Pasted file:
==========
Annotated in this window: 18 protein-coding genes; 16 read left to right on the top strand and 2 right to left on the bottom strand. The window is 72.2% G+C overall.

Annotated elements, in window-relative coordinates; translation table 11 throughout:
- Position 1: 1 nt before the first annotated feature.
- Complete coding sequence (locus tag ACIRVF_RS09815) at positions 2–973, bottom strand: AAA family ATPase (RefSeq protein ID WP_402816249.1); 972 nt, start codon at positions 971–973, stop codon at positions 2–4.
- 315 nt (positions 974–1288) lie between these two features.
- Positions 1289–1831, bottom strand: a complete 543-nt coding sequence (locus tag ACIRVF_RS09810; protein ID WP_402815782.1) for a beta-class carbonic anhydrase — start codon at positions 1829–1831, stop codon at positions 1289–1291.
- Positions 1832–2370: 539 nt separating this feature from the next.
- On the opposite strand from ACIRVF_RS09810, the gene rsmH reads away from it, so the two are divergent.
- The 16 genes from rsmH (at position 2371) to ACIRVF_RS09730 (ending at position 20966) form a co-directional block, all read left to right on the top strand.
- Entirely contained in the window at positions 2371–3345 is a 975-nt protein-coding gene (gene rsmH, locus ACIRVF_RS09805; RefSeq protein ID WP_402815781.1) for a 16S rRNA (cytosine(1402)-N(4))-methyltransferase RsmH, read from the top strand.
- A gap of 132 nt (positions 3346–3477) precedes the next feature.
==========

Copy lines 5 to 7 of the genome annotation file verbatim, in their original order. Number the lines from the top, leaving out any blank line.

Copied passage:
- 315 nt (positions 974–1288) lie between these two features.
- Positions 1289–1831, bottom strand: a complete 543-nt coding sequence (locus tag ACIRVF_RS09810; protein ID WP_402815782.1) for a beta-class carbonic anhydrase — start codon at positions 1829–1831, stop codon at positions 1289–1291.
- Positions 1832–2370: 539 nt separating this feature from the next.